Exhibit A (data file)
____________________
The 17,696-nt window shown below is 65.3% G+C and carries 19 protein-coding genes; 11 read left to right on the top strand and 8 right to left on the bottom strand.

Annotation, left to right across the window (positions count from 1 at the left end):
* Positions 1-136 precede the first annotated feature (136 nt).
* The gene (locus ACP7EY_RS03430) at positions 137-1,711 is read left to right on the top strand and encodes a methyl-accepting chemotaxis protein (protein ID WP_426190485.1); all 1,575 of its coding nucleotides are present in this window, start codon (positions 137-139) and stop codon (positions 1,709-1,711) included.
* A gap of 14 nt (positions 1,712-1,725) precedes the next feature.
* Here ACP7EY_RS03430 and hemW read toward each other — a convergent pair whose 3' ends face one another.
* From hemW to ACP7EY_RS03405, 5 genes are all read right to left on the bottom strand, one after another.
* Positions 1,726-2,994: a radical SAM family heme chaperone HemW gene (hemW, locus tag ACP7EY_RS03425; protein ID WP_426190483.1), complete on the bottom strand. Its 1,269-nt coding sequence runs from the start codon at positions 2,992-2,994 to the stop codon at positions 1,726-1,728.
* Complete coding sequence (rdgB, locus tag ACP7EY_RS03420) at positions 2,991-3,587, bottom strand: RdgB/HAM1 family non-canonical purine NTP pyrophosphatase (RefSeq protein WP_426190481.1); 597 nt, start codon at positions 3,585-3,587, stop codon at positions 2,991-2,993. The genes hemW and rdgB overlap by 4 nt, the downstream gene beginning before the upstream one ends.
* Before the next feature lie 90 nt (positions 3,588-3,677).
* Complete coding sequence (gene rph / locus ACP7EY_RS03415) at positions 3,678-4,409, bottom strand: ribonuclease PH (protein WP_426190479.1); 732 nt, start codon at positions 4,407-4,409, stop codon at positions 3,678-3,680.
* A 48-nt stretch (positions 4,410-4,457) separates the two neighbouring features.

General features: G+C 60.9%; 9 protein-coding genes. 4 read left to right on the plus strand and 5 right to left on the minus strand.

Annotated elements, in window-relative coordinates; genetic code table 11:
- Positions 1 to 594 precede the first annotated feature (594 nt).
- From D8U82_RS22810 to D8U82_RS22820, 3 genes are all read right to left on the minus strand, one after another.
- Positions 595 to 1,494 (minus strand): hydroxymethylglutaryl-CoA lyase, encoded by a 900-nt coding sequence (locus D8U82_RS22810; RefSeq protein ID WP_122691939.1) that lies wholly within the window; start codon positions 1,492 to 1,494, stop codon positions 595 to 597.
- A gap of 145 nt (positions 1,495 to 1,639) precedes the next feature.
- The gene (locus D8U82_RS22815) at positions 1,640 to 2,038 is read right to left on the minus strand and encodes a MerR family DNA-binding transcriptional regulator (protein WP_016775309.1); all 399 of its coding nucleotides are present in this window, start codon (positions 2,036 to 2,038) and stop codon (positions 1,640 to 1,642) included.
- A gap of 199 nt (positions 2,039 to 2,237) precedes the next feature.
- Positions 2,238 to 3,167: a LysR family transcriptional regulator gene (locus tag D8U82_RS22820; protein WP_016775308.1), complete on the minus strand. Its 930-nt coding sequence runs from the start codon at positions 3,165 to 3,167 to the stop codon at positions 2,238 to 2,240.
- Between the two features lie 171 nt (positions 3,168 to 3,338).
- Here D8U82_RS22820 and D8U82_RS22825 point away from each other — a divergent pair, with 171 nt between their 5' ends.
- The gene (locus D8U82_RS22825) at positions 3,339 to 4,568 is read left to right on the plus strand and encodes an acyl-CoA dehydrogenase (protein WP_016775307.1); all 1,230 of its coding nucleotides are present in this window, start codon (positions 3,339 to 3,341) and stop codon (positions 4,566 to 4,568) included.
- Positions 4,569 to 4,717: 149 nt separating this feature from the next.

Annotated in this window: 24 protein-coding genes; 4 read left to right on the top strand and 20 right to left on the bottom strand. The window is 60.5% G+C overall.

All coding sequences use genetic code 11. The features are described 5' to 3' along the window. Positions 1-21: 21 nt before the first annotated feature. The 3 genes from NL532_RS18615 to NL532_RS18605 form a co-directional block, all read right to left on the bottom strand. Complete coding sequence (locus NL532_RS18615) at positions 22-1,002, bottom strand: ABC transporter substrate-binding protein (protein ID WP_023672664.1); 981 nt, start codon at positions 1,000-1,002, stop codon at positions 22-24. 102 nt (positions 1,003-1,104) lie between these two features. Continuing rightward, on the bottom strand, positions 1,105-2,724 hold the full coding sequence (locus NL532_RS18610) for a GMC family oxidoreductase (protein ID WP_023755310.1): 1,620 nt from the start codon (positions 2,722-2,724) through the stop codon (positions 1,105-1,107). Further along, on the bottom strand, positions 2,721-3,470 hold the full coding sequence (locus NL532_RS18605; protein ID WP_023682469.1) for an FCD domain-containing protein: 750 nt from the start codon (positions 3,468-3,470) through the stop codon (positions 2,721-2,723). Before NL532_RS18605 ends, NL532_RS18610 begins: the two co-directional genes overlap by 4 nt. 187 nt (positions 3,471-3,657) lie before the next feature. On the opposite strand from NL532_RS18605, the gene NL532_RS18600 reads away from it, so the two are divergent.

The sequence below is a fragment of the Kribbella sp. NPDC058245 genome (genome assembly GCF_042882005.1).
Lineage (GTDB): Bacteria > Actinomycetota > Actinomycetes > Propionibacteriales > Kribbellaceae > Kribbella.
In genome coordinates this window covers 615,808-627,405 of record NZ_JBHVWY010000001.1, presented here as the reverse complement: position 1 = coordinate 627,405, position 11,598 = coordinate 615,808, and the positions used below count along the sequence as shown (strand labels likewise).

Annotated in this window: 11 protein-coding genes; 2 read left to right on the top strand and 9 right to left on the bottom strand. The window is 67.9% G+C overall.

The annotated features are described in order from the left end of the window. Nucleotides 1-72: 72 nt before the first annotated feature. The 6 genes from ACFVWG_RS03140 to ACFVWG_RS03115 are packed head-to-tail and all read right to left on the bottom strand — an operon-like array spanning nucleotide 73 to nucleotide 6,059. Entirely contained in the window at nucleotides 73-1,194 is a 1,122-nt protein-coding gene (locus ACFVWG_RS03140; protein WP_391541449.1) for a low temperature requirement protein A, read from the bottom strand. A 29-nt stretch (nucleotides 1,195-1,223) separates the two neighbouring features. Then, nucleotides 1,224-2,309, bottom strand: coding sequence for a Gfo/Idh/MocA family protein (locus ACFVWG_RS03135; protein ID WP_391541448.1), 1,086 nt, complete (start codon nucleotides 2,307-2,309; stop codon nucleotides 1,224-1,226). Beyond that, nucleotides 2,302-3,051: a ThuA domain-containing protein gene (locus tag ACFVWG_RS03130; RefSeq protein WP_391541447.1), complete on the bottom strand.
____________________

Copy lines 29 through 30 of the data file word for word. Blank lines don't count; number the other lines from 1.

Lineage (GTDB): Bacteria > Actinomycetota > Actinomycetes > Propionibacteriales > Kribbellaceae > Kribbella.
In genome coordinates this window covers 615,808-627,405 of record NZ_JBHVWY010000001.1, presented here as the reverse complement: position 1 = coordinate 627,405, position 11,598 = coordinate 615,808, and the positions used below count along the sequence as shown (strand labels likewise).